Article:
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Is this a good double major combination for graduate political science or public policy?


alaink

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I'm currently a stats/econ major interested in going into something public policy related or graduate political science programs. From what I can tell, an undergrad in political science doesn't necessarily teach you anything you can't learn yourself (correct me if I'm wrong). But at the same time, is an econ major necessary if I'm already doing stats? Because it seems as if econ is considered one of the more "respectable" social sciences because of its quantitative nature. But then again, this double major also provides a good cushion if I don't end up going to graduate school.

 

Any advice would be much appreciated. Thanks!

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In terms of your goals for the future - are you hoping to work in a more policy-oriented or academia-oriented career?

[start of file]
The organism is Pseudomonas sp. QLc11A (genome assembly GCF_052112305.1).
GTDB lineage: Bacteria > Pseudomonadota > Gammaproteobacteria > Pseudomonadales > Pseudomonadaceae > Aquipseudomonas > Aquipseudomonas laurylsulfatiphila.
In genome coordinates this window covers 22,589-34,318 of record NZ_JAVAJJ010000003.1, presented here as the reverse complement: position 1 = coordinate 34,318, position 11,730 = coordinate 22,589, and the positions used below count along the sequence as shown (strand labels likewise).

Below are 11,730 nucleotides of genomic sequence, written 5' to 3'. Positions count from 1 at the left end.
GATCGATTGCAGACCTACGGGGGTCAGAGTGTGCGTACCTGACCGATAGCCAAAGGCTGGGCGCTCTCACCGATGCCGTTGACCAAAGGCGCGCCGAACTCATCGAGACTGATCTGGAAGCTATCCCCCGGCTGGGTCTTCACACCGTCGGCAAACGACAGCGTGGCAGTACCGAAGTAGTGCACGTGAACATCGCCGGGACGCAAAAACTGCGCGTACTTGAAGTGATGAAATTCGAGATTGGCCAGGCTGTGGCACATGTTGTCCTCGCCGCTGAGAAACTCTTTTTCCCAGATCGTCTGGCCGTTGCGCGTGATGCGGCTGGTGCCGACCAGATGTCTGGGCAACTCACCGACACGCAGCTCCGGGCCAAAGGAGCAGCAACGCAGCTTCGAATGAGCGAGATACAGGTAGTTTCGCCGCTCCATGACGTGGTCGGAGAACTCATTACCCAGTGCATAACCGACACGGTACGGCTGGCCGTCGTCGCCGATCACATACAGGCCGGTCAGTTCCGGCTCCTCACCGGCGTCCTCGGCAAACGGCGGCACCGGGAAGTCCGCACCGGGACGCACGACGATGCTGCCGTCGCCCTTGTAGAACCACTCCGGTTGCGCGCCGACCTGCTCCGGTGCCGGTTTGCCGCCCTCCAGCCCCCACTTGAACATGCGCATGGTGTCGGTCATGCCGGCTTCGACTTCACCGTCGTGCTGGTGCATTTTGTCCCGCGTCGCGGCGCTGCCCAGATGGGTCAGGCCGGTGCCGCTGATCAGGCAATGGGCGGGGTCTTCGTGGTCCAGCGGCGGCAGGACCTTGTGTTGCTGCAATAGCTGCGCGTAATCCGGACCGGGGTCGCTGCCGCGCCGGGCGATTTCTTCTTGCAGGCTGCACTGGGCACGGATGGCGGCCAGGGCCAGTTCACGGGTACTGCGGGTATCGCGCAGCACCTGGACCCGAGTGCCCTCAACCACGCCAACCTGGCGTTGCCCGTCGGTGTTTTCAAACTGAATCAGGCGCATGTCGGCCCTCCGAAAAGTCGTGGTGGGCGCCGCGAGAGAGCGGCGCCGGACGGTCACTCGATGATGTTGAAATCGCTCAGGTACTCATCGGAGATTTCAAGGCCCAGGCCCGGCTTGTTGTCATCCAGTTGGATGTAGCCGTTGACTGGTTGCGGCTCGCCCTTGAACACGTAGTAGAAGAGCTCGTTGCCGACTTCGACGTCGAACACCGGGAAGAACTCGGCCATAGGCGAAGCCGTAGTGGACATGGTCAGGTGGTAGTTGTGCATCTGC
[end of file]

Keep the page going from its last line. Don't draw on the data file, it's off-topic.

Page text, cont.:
I would say that you probably can't go wrong with a stats/econ training, but if you could double major in political science, that would of course only strengthen your dossier (provided you maintain a strong GPA).

 

As for your comment stating that:

 

an undergrad in political science doesn't necessarily teach you anything you can't learn yourself (correct me if I'm wrong)

 

The answer is both 'yes' and 'no'.  Yes, in a sense, of course you could snag a syllabus from the PS department and read up on the literature yourself.  That's sort of true of most fields - particularly in the social sciences.  But you'd be missing out on the experience of class debate and discussion, as well as being challenged by professors who have stronger grasps of the material that you do.  You can learn a lot on your own; however, in my opinion, the experience of in-person class discussions, lectures, and debates can't be overemphasized.

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Short answer: Yes, that's a perfectly good double major. I know current professors and graduate students that come from many different educational backgrounds (econ, sociology, stats, etc.).